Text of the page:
Vince Cable’s leaked letter, attacking his Government colleagues for lacking a “compelling vision”, struck a chord with me.

It did this because I’ve been addressing exactly this kind of issue with several private and public sector organisations, whose communications share one big flaw: they’re awash with information, but devoid of inspiring message …

I completely appreciate how this happens. It’s easy to get caught up in the functional information you feel you need to present. And the bigger the organisation, the worse the problem. Every department wants to convey information. People work in silos, disseminating disconnected messages. Co-ordinating a large volume of ‘stuff’ is an uphill struggle. It’s easy to lose perspective on how it all fits together.

Before you know it, your organisation has spawned a mass of shapeless, dry content which—in our world of escalating information overload—nobody will bother to explore.

For smaller organisations, information quantity is less of a problem, but managers are still often too close to the business to spot inspiring stories.

Sometimes, of course, conveying plain, factual information is enough. If you’re labelling fire alarm buttons, “Break glass” is all you need to say. But most communications need more spirit—especially if you’re trying to nurture a brand.

As Apple’s Steve Jobs said in 1997: “Marketing is about values. It’s a noisy world. And we’re not going to get people to remember much about us. So we have to be clear in what we want them to know.”

It’s an instructive (and fun) exercise to pick some big organisations at random and look at the stories about them their web sites tell us:

  • Vodafone’s site does a fair job of outlining a corporate story, although, visually, it’s shockingly dull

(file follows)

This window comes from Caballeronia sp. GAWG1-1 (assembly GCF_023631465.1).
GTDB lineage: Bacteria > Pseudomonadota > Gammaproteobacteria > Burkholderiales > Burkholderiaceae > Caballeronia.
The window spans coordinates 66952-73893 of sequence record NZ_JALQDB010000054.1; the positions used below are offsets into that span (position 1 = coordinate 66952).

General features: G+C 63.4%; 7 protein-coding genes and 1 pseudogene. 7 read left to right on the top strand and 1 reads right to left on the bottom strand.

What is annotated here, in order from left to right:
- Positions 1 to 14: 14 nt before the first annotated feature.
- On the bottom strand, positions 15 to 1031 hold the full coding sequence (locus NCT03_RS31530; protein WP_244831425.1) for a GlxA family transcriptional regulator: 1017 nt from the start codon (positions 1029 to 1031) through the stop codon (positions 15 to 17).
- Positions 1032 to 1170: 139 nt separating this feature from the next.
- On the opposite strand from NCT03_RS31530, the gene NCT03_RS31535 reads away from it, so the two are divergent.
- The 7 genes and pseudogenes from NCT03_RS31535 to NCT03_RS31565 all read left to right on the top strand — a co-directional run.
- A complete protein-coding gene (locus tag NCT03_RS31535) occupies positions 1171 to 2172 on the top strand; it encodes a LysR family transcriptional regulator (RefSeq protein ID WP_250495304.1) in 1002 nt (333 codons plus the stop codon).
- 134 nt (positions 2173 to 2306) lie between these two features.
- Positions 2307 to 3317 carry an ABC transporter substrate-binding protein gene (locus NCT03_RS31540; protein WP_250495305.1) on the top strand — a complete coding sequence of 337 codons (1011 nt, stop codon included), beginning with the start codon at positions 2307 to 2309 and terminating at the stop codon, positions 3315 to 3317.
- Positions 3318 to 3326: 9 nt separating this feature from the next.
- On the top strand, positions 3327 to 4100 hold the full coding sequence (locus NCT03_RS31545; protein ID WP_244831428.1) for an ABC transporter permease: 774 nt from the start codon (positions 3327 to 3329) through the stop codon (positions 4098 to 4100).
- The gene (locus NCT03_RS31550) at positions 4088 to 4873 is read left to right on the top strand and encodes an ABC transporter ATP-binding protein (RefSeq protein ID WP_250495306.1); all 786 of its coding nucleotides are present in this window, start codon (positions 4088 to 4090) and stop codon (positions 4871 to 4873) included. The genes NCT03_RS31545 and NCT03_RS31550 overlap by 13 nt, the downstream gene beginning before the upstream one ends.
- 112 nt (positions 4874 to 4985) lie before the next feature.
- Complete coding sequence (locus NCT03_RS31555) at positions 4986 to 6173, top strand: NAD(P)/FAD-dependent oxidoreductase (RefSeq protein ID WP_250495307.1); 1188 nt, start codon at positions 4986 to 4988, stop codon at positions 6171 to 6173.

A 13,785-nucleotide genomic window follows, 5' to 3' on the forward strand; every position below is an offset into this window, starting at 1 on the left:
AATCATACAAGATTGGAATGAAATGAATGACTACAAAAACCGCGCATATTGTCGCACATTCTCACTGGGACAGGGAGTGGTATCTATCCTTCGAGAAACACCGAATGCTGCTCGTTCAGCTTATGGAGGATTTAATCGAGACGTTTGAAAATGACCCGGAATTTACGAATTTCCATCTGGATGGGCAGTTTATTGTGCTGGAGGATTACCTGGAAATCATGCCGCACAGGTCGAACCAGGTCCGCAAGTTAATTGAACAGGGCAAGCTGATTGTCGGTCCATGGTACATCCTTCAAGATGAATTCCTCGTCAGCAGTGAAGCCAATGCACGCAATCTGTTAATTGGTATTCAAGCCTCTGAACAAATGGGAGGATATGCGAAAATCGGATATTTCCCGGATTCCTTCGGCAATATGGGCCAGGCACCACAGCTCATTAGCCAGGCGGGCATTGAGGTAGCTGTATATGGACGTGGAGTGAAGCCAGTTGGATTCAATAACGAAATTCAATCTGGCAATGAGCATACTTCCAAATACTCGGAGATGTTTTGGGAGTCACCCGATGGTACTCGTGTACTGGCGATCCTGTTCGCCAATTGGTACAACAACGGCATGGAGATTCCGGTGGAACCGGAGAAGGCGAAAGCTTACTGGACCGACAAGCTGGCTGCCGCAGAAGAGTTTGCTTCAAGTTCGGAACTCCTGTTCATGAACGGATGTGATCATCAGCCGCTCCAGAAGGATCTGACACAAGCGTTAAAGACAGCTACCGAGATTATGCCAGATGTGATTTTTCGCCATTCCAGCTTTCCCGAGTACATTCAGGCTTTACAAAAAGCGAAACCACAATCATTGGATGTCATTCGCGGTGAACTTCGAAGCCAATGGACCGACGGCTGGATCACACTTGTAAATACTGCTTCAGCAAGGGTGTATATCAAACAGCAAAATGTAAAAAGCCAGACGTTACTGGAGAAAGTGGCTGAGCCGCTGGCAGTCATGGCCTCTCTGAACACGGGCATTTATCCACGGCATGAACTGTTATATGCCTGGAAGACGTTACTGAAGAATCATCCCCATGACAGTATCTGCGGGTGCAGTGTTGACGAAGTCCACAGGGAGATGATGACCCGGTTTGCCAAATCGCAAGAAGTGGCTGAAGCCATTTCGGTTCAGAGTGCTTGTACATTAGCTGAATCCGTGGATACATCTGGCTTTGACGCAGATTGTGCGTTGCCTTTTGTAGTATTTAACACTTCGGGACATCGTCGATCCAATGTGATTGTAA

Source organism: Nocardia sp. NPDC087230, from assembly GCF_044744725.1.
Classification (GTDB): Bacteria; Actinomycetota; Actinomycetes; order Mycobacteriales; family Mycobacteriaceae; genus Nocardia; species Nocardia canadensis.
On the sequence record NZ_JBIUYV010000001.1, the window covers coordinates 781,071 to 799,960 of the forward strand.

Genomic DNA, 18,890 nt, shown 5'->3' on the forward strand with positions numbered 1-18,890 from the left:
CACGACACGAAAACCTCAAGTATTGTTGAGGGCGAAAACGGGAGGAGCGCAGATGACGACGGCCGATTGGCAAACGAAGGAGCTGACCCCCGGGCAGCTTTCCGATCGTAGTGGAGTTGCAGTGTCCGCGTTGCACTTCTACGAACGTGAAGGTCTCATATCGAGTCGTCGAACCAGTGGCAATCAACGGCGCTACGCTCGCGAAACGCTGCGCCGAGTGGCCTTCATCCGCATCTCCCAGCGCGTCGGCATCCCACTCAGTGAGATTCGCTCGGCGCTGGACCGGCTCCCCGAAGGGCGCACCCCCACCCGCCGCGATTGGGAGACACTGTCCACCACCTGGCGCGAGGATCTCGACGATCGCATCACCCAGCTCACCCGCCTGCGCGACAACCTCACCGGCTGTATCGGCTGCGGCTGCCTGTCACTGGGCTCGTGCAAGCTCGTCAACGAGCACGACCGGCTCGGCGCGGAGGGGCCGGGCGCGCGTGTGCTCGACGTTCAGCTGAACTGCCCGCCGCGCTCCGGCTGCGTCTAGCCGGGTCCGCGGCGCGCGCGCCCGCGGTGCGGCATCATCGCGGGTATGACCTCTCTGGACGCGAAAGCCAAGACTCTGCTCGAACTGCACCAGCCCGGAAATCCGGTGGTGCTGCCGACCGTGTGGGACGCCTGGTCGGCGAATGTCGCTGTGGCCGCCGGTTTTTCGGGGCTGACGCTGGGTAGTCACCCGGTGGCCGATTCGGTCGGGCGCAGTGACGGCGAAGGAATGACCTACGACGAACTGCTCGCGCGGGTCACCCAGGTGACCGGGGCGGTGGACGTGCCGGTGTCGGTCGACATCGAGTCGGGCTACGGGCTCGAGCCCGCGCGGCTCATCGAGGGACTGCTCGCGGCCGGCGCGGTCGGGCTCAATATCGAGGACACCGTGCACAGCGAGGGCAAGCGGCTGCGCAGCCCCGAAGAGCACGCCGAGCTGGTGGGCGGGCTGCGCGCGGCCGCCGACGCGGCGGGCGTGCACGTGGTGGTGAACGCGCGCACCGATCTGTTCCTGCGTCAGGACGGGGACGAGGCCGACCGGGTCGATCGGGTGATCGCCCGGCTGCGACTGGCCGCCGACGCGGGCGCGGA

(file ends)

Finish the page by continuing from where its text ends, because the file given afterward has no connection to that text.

• Liverpool City Council has a section called ‘About the council’ which seems to tell you nothing about it unless you delve around deeper. The main thing you find is links to long, tedious documents with no overall story clearly presented
  • Marks & Spencer’s company overview could be more engaging, but is at least elevated at the end by an impressive goal of zero landfill waste by the end of this year
  • Apple lets great images of its products do the talking—but tells you nothing about the company unless you’re really determined to dig around
  • HSBC’s site does a decent job of supporting its positioning as the ‘world’s local bank’—though I’d question how many consumers really care about its international reach
  • Exxon Mobil’s company summary is the dullest thing I’ve seen in a long time

This mixed picture is inspiring itself, as surely we can all do better.

How? No matter what your organisation and objectives, I would recommend the following five fundamental steps. If they sound like simple common sense, that’s because they are—but people too seldom take them.

1.  Stand back from the everday activity to look at the bigger picture and ask: what’s the most important message we should be conveying about our company/product/initiative?

Then ask: how can we build a clear, compelling story around that?

Mental exercises can help here. What, for example, is the one thing you’d love people to say about your organisation/product if you were to stop them in the street in 12 months’ time?

(Of course, there are other important points to consider in creating effective brand messages—perhaps a topic for another day.)

2. Review the information your organisation has already put out to see how well it supports this story. What can you leave alone and what, where possible, should you adapt or remove?

3. Then—and this is where the real action starts—look at what new content and methods will truly bring the story to life. How can you make it coherent, vivid and exciting? How can you grab your audiences’ attention?  How can you engage them in strengthening your story and passing it on?

Consider the best style to adopt. Think creatively about the most effective types of content—anecdotes, images, facts, statistics, case studies? Assess the best formats and channels, from blogs and films to social media, speeches, editorial and printed collateral.

4. Test your new content and methods on real people and amend accordingly.

5. Get out and tell your story, regularly reviewing feedback and improving as you go.

Admittedly, the simplicity of these five steps is somewhat deceptive: they’re not necessarily a quick or easy process. But they’re important and rewarding.

Done properly, they will boost the inspiration factor of any organisation’s communications, with all the tangible benefits that will follow.

 

What tips and techniques do you have to add?  Which organisations do you think have lifeless communications and which are inspirational?  Please add any comments below.